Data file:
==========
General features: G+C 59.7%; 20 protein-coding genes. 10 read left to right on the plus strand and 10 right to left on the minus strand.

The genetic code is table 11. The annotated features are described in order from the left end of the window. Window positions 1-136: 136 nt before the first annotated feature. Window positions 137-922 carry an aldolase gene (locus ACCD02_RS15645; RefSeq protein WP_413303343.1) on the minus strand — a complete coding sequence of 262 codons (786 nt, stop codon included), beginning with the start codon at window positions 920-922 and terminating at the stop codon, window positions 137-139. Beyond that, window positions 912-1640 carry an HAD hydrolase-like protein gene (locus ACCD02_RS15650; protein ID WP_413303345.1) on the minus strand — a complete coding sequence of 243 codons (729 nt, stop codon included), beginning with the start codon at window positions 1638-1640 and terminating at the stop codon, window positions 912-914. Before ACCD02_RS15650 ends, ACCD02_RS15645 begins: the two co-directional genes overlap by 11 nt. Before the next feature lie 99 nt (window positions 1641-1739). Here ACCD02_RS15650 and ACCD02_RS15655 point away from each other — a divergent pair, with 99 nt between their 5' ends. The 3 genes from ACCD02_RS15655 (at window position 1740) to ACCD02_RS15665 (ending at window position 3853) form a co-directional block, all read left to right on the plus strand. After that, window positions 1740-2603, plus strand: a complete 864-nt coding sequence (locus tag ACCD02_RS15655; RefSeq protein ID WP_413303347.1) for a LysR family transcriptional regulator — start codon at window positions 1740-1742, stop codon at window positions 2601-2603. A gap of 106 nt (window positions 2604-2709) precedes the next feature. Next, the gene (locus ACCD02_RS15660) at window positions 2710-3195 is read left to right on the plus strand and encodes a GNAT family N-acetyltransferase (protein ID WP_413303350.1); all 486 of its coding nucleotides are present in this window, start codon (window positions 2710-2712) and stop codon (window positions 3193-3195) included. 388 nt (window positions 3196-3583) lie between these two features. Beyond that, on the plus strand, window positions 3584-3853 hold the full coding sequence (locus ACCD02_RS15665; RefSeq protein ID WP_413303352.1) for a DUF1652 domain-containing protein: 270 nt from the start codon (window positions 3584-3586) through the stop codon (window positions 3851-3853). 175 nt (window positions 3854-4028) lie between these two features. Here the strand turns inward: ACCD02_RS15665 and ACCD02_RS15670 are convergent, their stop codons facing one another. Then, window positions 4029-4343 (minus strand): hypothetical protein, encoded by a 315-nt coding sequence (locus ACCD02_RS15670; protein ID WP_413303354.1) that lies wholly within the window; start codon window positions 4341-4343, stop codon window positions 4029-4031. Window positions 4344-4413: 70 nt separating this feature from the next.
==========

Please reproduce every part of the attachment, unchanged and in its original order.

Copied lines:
General features: G+C 59.7%; 20 protein-coding genes. 10 read left to right on the plus strand and 10 right to left on the minus strand.

The genetic code is table 11. The annotated features are described in order from the left end of the window. Window positions 1-136: 136 nt before the first annotated feature. Window positions 137-922 carry an aldolase gene (locus ACCD02_RS15645; RefSeq protein WP_413303343.1) on the minus strand — a complete coding sequence of 262 codons (786 nt, stop codon included), beginning with the start codon at window positions 920-922 and terminating at the stop codon, window positions 137-139. Beyond that, window positions 912-1640 carry an HAD hydrolase-like protein gene (locus ACCD02_RS15650; protein ID WP_413303345.1) on the minus strand — a complete coding sequence of 243 codons (729 nt, stop codon included), beginning with the start codon at window positions 1638-1640 and terminating at the stop codon, window positions 912-914. Before ACCD02_RS15650 ends, ACCD02_RS15645 begins: the two co-directional genes overlap by 11 nt. Before the next feature lie 99 nt (window positions 1641-1739). Here ACCD02_RS15650 and ACCD02_RS15655 point away from each other — a divergent pair, with 99 nt between their 5' ends. The 3 genes from ACCD02_RS15655 (at window position 1740) to ACCD02_RS15665 (ending at window position 3853) form a co-directional block, all read left to right on the plus strand. After that, window positions 1740-2603, plus strand: a complete 864-nt coding sequence (locus tag ACCD02_RS15655; RefSeq protein ID WP_413303347.1) for a LysR family transcriptional regulator — start codon at window positions 1740-1742, stop codon at window positions 2601-2603. A gap of 106 nt (window positions 2604-2709) precedes the next feature. Next, the gene (locus ACCD02_RS15660) at window positions 2710-3195 is read left to right on the plus strand and encodes a GNAT family N-acetyltransferase (protein ID WP_413303350.1); all 486 of its coding nucleotides are present in this window, start codon (window positions 2710-2712) and stop codon (window positions 3193-3195) included. 388 nt (window positions 3196-3583) lie between these two features. Beyond that, on the plus strand, window positions 3584-3853 hold the full coding sequence (locus ACCD02_RS15665; RefSeq protein ID WP_413303352.1) for a DUF1652 domain-containing protein: 270 nt from the start codon (window positions 3584-3586) through the stop codon (window positions 3851-3853). 175 nt (window positions 3854-4028) lie between these two features. Here the strand turns inward: ACCD02_RS15665 and ACCD02_RS15670 are convergent, their stop codons facing one another. Then, window positions 4029-4343 (minus strand): hypothetical protein, encoded by a 315-nt coding sequence (locus ACCD02_RS15670; protein ID WP_413303354.1) that lies wholly within the window; start codon window positions 4341-4343, stop codon window positions 4029-4031. Window positions 4344-4413: 70 nt separating this feature from the next.